The Sticky Files - Marisca Bakker

Shaming moms is not the answer to formula shortage

Marisca advocates for better support and more understanding amid baby formula shortage

I was able to breastfeed my three daughters quite easily and for a long time. I had enough milk to fill their bellies. I had wonderful nurses in the hospital who helped me and was able to visit a lactation consultant right away.

My doctor supported my choice. I was able to take a year off with each pregnancy so I was never far from my babies. I was lucky. Not all moms can breastfeed or have the support to.

In fact, a lot of moms can’t nurse and that is exactly why baby formula exists.

However, currently, Canada and the United States are facing a formula shortage made for infants with some medical conditions and allergies. An American manufacturing plant was forced to close recently after bacterial infections were found in infants who consumed formula from that plant.

It hasn’t been determined yet whether the infections were linked but the plant is closed while the FDA investigates.

This has caused panic buying and some store shelves are empty. I can’t imagine the heartache and the pain of looking for something to feed your baby.

I’ve seen numerous celebrities and politicians tell moms to ‘just breastfeed.’

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People who have the power to do something about the shortage and politicians who think the simple answer is just to nurse are not only wrong but spreading a hurtful message.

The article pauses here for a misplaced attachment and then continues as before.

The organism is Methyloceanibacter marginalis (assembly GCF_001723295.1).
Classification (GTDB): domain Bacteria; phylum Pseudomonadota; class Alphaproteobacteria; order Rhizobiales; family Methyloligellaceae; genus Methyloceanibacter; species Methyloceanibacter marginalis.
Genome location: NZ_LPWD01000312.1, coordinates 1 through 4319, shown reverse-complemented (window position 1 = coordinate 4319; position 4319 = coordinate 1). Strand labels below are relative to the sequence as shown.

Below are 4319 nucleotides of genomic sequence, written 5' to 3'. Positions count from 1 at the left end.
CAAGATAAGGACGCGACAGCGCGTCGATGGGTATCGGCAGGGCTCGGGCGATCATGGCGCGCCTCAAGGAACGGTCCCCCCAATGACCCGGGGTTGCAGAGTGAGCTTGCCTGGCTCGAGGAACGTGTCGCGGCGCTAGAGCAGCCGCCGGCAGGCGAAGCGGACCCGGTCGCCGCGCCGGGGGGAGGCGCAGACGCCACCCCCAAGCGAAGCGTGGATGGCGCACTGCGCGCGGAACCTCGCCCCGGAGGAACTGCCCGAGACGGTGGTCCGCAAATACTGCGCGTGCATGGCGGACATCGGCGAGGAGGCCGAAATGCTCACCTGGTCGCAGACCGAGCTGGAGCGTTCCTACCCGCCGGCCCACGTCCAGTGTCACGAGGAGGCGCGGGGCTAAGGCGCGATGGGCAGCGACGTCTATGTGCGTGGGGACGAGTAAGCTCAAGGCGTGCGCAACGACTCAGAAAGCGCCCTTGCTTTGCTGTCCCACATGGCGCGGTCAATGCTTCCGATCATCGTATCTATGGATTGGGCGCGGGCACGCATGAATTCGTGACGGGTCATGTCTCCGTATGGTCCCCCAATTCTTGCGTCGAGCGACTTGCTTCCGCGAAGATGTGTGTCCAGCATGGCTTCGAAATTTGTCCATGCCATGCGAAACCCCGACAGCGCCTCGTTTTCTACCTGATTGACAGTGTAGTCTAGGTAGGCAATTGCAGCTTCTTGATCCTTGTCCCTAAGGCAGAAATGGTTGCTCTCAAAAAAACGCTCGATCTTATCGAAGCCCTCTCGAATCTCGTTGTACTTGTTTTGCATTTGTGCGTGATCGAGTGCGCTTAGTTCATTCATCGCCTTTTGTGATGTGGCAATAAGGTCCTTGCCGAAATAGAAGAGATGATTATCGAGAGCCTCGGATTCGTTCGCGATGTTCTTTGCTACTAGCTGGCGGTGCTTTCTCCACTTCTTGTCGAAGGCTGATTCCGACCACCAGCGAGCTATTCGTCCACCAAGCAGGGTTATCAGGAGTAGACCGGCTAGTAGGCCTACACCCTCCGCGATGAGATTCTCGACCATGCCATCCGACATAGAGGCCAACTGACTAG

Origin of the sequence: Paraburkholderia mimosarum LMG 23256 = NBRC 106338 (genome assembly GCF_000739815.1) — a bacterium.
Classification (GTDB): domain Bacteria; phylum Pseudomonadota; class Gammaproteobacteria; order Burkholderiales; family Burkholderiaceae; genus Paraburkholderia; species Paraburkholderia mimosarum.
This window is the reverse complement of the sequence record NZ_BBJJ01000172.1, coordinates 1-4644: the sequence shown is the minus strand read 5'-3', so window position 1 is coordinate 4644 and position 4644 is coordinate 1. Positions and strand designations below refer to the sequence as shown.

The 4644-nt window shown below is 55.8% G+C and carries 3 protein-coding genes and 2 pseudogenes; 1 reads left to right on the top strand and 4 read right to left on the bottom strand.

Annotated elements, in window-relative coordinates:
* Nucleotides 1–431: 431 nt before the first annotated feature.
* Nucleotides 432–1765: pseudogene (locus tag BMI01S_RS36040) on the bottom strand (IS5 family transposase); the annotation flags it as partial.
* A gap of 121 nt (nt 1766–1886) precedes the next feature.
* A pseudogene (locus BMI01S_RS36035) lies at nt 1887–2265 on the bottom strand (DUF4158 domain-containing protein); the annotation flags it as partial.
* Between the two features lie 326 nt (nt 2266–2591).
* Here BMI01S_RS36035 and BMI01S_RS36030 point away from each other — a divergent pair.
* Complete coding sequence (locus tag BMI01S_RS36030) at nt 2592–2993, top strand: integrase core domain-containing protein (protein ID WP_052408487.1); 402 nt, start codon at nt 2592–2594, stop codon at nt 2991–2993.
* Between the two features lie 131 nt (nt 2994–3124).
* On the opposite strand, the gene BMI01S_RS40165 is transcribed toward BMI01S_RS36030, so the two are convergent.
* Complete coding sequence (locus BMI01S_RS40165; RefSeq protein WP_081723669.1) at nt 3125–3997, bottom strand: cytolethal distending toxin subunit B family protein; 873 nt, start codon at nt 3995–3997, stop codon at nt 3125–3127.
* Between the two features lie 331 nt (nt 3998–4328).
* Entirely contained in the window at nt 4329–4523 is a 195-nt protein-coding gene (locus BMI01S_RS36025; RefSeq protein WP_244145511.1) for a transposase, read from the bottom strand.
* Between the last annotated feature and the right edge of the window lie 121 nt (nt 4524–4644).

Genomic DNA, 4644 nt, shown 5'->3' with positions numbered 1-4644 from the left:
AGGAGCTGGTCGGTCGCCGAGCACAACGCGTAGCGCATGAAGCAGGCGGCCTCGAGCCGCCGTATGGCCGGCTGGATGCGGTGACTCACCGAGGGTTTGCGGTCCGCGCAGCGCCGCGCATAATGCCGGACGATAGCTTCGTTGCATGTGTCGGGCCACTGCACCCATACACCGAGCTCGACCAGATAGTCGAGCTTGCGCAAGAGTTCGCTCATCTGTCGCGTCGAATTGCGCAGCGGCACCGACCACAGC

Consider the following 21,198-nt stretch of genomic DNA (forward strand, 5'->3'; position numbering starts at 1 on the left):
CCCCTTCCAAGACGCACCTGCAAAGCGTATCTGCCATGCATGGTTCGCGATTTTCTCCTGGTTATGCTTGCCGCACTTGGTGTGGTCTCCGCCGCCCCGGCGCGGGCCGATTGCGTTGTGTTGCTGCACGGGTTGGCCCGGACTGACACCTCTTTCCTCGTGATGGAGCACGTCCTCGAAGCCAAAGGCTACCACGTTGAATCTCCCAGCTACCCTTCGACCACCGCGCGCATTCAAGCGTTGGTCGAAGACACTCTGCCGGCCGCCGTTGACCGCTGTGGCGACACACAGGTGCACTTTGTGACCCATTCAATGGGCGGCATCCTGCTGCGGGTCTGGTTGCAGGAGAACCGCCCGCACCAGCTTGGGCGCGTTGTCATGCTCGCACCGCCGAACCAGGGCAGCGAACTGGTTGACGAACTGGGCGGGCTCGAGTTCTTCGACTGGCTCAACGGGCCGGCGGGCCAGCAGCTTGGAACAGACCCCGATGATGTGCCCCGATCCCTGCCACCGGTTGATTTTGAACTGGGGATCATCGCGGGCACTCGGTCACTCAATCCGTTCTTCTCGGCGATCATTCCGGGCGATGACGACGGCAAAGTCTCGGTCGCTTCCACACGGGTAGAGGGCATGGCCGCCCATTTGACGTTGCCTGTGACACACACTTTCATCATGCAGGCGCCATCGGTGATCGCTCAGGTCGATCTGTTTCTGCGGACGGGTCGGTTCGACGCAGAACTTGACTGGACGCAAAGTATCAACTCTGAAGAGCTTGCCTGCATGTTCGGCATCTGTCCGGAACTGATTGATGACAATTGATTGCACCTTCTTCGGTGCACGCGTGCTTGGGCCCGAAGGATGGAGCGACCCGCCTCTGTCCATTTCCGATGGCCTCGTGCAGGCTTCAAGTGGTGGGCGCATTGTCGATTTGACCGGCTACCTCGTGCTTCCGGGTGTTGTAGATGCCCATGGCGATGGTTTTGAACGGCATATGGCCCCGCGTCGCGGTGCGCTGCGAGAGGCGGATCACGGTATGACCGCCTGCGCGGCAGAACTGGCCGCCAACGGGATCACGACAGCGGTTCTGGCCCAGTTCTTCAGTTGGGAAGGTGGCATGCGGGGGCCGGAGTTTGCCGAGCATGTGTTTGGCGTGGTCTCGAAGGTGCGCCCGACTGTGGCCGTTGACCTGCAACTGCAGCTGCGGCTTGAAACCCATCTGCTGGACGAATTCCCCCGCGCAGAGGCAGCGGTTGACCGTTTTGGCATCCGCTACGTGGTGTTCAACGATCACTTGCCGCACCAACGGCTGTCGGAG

Baby formula exists for a reason.

What about the baby that was born prematurely and mom’s milk hasn’t come in yet? Or the babies born to surrogates or who were adopted? What about all the babies in foster care?

What about the mom who is forced to go back to work right away or the one suffering from postpartum depression and needs a helping hand?

And then there are moms that can’t breastfeed or those who don’t want to? What is the simple answer then? Let their babies starve? Or find a non-existent wet nurse?

Moms feel enough guilt on their own, we don’t need other people to shame us for how we feed our babies. Fed is best and currently parents who need to buy specialized formula for their babies are struggling to find some. Making them feel bad isn’t going to solve anything.

According to statistics, more than 90 per cent of all mothers start breastfeeding, but around half stop by six months and only 34 per cent breastfeed exclusively for 6 months, with lower rates among socially and economically vulnerable women.

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The numbers are even lower in the States, which likely has something to do with the significantly smaller amount of time allowed for maternity leave compared to Canada.

Instead of telling moms to breastfeed amid the shortage, let’s rally together. Let’s not panic buy formula, or resell it at higher prices.

I don’t know how to fix the formula shortage, but shaming parents is not the answer. Working together to find solutions, share our resources with other countries and put new rules in place so this doesn’t happen again are good places to start.